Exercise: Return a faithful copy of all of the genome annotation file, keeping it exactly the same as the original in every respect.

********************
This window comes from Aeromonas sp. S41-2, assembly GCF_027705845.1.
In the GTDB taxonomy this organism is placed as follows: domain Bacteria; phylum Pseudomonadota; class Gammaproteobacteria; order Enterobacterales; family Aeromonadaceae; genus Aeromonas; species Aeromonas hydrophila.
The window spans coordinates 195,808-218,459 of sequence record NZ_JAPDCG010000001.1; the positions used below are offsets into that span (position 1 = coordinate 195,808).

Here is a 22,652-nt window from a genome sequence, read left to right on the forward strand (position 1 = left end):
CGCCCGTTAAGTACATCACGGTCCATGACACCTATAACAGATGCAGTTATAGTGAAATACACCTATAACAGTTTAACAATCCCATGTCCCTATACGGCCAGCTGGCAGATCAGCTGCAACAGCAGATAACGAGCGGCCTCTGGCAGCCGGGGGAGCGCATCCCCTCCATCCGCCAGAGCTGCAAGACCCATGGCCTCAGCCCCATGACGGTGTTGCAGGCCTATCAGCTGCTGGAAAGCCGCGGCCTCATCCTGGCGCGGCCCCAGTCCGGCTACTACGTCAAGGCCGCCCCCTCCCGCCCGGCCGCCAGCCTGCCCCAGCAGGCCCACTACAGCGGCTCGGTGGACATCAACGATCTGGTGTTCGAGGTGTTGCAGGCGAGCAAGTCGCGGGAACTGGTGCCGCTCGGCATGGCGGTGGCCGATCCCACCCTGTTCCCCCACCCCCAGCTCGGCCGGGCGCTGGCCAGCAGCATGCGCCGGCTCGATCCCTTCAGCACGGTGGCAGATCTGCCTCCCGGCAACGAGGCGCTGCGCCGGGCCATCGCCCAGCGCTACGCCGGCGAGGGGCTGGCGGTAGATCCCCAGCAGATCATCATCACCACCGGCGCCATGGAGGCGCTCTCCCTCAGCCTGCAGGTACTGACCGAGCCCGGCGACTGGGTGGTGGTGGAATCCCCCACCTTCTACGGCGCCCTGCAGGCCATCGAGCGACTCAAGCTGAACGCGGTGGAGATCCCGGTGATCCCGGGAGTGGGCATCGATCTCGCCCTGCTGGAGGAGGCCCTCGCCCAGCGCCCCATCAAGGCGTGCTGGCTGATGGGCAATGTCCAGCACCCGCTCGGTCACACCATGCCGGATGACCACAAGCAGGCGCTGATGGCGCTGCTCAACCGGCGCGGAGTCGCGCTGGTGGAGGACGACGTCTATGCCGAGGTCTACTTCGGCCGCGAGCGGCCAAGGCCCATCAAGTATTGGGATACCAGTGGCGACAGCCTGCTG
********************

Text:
This window comes from Aeromonas sp. S41-2, assembly GCF_027705845.1.
In the GTDB taxonomy this organism is placed as follows: domain Bacteria; phylum Pseudomonadota; class Gammaproteobacteria; order Enterobacterales; family Aeromonadaceae; genus Aeromonas; species Aeromonas hydrophila.
The window spans coordinates 195,808-218,459 of sequence record NZ_JAPDCG010000001.1; the positions used below are offsets into that span (position 1 = coordinate 195,808).

Here is a 22,652-nt window from a genome sequence, read left to right on the forward strand (position 1 = left end):
CGCCCGTTAAGTACATCACGGTCCATGACACCTATAACAGATGCAGTTATAGTGAAATACACCTATAACAGTTTAACAATCCCATGTCCCTATACGGCCAGCTGGCAGATCAGCTGCAACAGCAGATAACGAGCGGCCTCTGGCAGCCGGGGGAGCGCATCCCCTCCATCCGCCAGAGCTGCAAGACCCATGGCCTCAGCCCCATGACGGTGTTGCAGGCCTATCAGCTGCTGGAAAGCCGCGGCCTCATCCTGGCGCGGCCCCAGTCCGGCTACTACGTCAAGGCCGCCCCCTCCCGCCCGGCCGCCAGCCTGCCCCAGCAGGCCCACTACAGCGGCTCGGTGGACATCAACGATCTGGTGTTCGAGGTGTTGCAGGCGAGCAAGTCGCGGGAACTGGTGCCGCTCGGCATGGCGGTGGCCGATCCCACCCTGTTCCCCCACCCCCAGCTCGGCCGGGCGCTGGCCAGCAGCATGCGCCGGCTCGATCCCTTCAGCACGGTGGCAGATCTGCCTCCCGGCAACGAGGCGCTGCGCCGGGCCATCGCCCAGCGCTACGCCGGCGAGGGGCTGGCGGTAGATCCCCAGCAGATCATCATCACCACCGGCGCCATGGAGGCGCTCTCCCTCAGCCTGCAGGTACTGACCGAGCCCGGCGACTGGGTGGTGGTGGAATCCCCCACCTTCTACGGCGCCCTGCAGGCCATCGAGCGACTCAAGCTGAACGCGGTGGAGATCCCGGTGATCCCGGGAGTGGGCATCGATCTCGCCCTGCTGGAGGAGGCCCTCGCCCAGCGCCCCATCAAGGCGTGCTGGCTGATGGGCAATGTCCAGCACCCGCTCGGTCACACCATGCCGGATGACCACAAGCAGGCGCTGATGGCGCTGCTCAACCGGCGCGGAGTCGCGCTGGTGGAGGACGACGTCTATGCCGAGGTCTACTTCGGCCGCGAGCGGCCAAGGCCCATCAAGTATTGGGATACCAGTGGCGACAGCCTGCTG